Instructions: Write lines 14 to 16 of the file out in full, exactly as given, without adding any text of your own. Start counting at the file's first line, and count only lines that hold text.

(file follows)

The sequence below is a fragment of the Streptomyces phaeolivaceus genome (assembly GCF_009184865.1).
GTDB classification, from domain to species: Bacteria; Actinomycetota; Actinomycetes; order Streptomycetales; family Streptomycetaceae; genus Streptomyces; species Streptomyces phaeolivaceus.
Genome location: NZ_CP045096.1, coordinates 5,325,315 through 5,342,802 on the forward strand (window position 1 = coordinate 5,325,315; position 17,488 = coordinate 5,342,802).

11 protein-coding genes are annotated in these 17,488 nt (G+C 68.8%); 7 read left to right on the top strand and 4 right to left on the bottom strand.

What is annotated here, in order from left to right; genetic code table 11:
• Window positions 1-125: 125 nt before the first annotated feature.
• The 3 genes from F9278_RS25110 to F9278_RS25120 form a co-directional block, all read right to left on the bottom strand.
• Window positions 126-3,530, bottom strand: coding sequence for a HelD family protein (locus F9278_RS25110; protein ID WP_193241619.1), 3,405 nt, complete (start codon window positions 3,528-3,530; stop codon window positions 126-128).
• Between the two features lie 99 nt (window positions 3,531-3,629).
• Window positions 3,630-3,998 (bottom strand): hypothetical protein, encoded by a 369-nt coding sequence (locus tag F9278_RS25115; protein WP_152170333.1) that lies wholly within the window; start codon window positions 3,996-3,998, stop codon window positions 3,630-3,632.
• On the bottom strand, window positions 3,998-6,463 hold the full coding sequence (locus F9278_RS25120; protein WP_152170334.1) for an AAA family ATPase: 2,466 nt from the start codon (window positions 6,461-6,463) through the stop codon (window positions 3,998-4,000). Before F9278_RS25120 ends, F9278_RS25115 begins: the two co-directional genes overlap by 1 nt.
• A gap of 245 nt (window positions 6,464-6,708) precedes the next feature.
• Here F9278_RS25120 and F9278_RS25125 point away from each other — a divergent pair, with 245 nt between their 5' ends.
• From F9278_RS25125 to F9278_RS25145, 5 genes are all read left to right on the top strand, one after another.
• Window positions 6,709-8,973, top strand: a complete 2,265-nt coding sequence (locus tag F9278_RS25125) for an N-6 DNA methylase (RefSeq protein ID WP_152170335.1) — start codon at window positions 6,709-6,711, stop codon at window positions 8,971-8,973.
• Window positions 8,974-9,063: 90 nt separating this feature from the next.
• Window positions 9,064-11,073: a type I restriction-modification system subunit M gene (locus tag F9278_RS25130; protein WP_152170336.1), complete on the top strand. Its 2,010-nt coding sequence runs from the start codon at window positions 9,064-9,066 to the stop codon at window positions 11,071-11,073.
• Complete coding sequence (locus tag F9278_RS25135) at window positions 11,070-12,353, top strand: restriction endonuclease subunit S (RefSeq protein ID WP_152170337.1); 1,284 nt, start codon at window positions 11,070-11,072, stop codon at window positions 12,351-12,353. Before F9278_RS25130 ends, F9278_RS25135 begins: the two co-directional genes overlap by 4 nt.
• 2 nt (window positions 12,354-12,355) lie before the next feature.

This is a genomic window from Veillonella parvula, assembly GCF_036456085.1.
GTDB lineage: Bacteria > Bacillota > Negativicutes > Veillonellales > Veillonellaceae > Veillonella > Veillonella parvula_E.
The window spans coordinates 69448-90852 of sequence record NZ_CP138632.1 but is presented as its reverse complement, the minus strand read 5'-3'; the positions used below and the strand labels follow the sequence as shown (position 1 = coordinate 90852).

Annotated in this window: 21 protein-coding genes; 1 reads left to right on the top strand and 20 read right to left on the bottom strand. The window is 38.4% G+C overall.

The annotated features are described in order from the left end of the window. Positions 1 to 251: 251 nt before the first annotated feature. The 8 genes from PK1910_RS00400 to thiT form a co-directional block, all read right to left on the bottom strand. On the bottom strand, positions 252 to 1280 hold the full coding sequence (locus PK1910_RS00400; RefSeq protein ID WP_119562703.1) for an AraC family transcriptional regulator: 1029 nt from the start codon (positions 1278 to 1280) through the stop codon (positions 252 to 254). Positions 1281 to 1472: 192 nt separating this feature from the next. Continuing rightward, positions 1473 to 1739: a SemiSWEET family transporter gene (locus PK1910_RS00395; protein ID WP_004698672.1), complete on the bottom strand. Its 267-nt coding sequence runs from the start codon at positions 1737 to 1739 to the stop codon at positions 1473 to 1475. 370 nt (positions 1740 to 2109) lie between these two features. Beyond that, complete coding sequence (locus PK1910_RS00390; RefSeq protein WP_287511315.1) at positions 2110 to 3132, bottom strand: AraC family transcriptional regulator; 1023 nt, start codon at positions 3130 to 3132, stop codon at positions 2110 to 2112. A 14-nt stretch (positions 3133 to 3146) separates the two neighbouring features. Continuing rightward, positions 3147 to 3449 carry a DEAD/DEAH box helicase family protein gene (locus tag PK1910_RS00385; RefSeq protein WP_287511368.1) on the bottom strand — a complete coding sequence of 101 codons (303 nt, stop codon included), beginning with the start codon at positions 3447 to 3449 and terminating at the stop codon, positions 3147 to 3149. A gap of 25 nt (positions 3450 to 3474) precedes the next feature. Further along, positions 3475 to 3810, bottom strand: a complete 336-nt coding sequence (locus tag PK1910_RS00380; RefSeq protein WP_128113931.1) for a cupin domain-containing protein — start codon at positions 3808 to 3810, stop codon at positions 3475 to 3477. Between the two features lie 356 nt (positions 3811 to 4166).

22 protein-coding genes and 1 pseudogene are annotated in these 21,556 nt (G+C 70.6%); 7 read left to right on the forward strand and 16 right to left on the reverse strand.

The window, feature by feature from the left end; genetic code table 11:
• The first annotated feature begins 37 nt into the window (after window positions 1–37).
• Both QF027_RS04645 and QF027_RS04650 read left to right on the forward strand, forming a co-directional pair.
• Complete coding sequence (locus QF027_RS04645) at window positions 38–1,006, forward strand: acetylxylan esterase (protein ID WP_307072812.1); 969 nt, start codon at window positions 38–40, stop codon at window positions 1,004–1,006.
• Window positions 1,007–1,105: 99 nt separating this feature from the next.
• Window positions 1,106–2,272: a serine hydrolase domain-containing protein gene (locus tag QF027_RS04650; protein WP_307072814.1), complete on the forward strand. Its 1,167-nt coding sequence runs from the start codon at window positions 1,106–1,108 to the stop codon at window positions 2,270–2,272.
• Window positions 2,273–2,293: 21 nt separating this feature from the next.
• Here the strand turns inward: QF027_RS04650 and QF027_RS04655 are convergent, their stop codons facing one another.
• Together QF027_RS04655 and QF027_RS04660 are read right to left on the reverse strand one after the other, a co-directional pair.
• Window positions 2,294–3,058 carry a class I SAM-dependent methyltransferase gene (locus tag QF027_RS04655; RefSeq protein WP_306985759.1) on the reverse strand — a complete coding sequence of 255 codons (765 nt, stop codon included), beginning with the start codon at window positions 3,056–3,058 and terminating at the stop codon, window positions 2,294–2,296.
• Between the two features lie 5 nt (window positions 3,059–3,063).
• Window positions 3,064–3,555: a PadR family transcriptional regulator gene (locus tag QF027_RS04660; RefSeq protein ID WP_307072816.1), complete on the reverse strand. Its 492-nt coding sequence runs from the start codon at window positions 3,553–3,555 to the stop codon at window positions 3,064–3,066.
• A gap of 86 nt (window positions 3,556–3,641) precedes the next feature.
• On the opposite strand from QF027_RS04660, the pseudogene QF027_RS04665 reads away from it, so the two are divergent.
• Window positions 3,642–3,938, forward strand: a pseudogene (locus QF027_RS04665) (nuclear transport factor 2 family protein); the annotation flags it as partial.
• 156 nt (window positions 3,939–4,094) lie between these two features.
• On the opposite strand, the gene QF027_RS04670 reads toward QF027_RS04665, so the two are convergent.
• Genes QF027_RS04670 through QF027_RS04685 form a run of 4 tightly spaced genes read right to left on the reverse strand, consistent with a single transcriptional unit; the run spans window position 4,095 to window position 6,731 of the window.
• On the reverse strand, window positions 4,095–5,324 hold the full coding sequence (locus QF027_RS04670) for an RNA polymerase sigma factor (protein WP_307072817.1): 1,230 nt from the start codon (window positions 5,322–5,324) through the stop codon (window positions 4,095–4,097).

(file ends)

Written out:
• From F9278_RS25125 to F9278_RS25145, 5 genes are all read left to right on the top strand, one after another.
• Window positions 6,709-8,973, top strand: a complete 2,265-nt coding sequence (locus tag F9278_RS25125) for an N-6 DNA methylase (RefSeq protein ID WP_152170335.1) — start codon at window positions 6,709-6,711, stop codon at window positions 8,971-8,973.
• Window positions 8,974-9,063: 90 nt separating this feature from the next.